[This article was first published on Saturn Elephant, and kindly contributed to R-bloggers]. (You can report issue about the content on this page here)
Want to share your content on R-bloggers? click here if you have a blog, or here if you don't.

My new package lazyNumbers is a port of the lazy numbers implemented in the C++ library CGAL. The lazy numbers represent the real numbers and arithmetic on these numbers is exact.

The ordinary floating-point arithmetic is not exact. Consider for example the simple operation $$1 – 7 \times 0.1$$. In double precision, it is not equal to $$0.3$$:

x <- 1 - 7 * 0.1
x == 0.3
## [1] FALSE

With the lazy numbers, it is equal to $$0.3$$:

library(lazyNumbers)
x <- lazynb(1) - lazynb(7) * lazynb(0.1)
as.double(x) == 0.3
## [1] TRUE

In fact, when a binary operation involves a lazy number, the other number is automatically converted to a lazy number, so you can shortly enter this operation as follows:

x <- 1 - lazynb(7) * 0.1
as.double(x) == 0.3
## [1] TRUE

Let’s see a more dramatic example now. Consider the sequence $$(u_n)$$ recursively defined by $$u_1 = 1/7$$ and $$u_{n+1} = 8 u_n - 1$$. You can easily check that $$u_2 = 1/7$$, therefore $$u_n = 1/7$$ for every $$n \geqslant 1$$. However, when implemented in double precision, this sequence quickly goes crazy ($$1/7 \approx 0.1428571$$):

u <- function(n) {
if(n == 1) {
return(1 / 7)
}
8 * u(n-1) - 1
}
u(15)
## [1] 0.1428223
u(18)
## [1] 0.125
u(20)
## [1] -1
u(30)
## [1] -1227133513

With the lazy numbers, this sequence never moves from $$1/7$$:

u_lazy <- function(n) {
if(n == 1) {
return(1 / lazynb(7))
}
8 * u_lazy(n-1) - 1
}
as.double(u_lazy(100))
## [1] 0.1428571

Let’s compare with the multiple precision numbers provided by the Rmpfr package. One has to set the precision of these numbers. Let’s try with $$256$$ bits (the double precision corresponds to $$53$$ bits):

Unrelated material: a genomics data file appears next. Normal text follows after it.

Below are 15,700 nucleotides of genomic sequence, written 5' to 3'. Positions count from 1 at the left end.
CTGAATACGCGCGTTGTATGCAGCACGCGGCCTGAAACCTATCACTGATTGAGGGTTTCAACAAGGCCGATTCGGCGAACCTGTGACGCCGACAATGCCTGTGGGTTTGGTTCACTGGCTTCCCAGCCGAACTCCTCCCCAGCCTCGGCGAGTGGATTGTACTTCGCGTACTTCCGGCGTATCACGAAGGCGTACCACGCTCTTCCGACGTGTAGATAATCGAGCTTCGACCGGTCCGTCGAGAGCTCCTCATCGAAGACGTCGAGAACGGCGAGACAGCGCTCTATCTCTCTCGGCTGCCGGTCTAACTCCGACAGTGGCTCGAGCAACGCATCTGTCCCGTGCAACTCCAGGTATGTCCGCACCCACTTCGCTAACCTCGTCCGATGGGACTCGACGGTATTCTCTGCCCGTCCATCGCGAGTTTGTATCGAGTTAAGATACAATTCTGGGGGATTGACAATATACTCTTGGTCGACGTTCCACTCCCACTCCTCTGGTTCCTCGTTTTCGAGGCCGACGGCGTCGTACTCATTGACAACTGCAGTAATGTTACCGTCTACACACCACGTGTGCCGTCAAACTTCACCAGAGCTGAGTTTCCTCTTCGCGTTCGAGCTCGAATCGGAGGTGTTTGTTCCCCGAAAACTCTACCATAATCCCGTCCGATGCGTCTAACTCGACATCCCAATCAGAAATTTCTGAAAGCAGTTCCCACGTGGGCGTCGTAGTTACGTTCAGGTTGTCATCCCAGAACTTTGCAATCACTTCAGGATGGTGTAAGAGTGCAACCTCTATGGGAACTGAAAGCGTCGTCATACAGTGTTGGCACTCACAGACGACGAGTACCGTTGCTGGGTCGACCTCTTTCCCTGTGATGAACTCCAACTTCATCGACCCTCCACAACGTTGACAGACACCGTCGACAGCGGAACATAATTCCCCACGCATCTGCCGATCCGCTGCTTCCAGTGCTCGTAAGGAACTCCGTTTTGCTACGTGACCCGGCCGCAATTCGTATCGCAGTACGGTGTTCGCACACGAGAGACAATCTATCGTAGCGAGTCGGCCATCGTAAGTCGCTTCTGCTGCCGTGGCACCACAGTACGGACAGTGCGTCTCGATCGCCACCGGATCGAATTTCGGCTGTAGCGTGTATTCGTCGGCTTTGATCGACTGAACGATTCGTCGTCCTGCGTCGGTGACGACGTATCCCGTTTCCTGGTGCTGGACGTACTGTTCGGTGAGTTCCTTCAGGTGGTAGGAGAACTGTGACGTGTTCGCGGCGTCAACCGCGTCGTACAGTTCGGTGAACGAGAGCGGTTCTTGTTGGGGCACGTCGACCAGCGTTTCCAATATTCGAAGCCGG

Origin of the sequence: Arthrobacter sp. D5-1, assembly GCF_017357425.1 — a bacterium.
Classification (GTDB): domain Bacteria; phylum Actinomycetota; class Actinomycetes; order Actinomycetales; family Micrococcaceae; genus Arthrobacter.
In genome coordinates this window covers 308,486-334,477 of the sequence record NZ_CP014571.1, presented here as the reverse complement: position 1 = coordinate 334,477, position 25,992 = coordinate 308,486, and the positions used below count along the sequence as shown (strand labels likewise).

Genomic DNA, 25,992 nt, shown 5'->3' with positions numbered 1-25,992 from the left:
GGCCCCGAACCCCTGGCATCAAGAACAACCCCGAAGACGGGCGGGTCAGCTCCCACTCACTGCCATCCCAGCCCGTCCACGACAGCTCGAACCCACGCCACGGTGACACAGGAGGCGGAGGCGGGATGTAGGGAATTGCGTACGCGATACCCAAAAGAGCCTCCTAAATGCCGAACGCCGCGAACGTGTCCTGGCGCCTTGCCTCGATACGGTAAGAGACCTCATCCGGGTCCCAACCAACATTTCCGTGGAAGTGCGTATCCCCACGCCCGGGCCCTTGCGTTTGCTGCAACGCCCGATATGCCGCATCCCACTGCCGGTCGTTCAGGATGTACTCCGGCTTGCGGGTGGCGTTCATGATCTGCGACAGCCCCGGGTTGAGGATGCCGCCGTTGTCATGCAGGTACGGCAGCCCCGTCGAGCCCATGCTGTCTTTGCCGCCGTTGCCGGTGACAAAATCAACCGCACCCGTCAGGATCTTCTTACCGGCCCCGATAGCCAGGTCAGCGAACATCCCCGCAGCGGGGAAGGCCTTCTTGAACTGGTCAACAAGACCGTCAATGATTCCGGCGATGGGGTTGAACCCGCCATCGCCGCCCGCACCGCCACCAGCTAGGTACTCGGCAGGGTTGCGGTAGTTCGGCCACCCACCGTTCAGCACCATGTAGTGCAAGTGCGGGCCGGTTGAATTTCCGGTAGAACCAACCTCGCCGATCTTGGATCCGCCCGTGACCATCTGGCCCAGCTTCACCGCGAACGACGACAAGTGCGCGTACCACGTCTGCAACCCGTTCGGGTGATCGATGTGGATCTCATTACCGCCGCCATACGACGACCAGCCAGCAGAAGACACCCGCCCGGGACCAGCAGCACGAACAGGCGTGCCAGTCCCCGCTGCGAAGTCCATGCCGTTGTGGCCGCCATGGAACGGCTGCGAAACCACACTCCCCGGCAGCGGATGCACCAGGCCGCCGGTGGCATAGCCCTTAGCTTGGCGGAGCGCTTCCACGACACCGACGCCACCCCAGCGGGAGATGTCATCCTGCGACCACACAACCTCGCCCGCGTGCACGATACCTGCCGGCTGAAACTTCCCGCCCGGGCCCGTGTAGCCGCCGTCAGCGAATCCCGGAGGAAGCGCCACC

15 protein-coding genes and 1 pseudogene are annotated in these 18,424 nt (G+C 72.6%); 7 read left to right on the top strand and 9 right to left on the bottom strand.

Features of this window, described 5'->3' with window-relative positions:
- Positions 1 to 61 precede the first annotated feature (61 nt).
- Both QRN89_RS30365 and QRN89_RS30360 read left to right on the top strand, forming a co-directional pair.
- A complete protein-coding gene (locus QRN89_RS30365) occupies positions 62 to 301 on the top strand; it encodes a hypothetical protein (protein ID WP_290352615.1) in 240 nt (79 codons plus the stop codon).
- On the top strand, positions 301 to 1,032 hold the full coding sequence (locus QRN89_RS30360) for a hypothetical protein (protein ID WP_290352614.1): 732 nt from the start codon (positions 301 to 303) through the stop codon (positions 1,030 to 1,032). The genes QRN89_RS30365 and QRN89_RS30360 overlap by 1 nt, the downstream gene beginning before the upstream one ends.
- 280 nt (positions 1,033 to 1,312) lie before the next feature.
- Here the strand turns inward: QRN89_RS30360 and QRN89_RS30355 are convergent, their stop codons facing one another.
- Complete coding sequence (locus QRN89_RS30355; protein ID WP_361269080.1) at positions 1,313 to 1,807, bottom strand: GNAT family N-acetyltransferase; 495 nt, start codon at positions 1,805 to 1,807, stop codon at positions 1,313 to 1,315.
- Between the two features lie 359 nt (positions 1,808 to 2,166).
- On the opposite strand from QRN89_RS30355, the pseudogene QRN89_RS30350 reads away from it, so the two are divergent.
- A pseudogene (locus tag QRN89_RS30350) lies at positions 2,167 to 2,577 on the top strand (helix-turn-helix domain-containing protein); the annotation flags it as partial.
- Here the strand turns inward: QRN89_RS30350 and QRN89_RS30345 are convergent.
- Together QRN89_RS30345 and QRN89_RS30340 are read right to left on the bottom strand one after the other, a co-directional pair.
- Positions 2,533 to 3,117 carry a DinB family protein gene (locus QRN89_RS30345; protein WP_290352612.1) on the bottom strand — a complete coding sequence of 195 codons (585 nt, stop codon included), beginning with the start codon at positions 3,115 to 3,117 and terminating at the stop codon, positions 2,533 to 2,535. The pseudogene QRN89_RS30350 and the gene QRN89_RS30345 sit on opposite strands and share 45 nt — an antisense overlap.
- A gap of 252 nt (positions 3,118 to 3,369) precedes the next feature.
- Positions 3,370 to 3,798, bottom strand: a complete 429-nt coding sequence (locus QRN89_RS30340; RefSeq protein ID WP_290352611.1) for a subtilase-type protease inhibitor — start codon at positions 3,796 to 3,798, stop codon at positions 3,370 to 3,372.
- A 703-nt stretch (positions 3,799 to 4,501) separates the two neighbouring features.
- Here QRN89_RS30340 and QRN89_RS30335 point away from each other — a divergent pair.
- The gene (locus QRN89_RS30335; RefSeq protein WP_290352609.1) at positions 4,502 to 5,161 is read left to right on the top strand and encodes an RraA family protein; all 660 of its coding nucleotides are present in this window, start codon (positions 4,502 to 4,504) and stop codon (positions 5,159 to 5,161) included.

library(Rmpfr)
u_mpfr <- function(n) {
if(n == 1) {
return(1 / mpfr(7, prec = 256L))
}
8 * u_mpfr(n-1) - 1
}
asNumeric(u_mpfr(30))
## [1] 0.1428571
asNumeric(u_mpfr(85))
## [1] 0.140625
asNumeric(u_mpfr(100))
## [1] -78536544841

The sequence goes crazy before the $$100^{\textrm{th}}$$ term. Of course we could increase the precision. With the lazy numbers, there’s no precision to set. Moreover they are faster (at least for this example):

library(microbenchmark)
options(digits = 4L)
microbenchmark(
lazy = u_lazy(200),
mpfr = u_mpfr(200),
times = 20L
)
## Unit: milliseconds
##  expr   min    lq  mean median    uq   max neval cld
##  lazy 39.74 40.30 40.82  40.77 41.31 42.75    20  a
##  mpfr 58.89 60.78 61.69  61.25 62.67 64.95    20   b

Vectors of lazy numbers and matrices of lazy numbers are available in the lazyNumbers package. One can get the inverse and the determinant of a square lazy matrix.

A thing to note is that the usual mathematical functions such as $$\exp$$, $$\cos$$ or $$\sqrt{}$$, are not implemented for lazy numbers. Only the addition, the subtraction, the multiplication, the division and the absolute value are implemented.

To leave a comment for the author, please follow the link and comment on their blog: Saturn Elephant.

R-bloggers.com offers daily e-mail updates about R news and tutorials about learning R and many other topics. Click here if you're looking to post or find an R/data-science job.
Want to share your content on R-bloggers? click here if you have a blog, or here if you don't.

# Never miss an update! Subscribe to R-bloggers to receive e-mails with the latest R posts.(You will not see this message again.)

Click here to close (This popup will not appear again)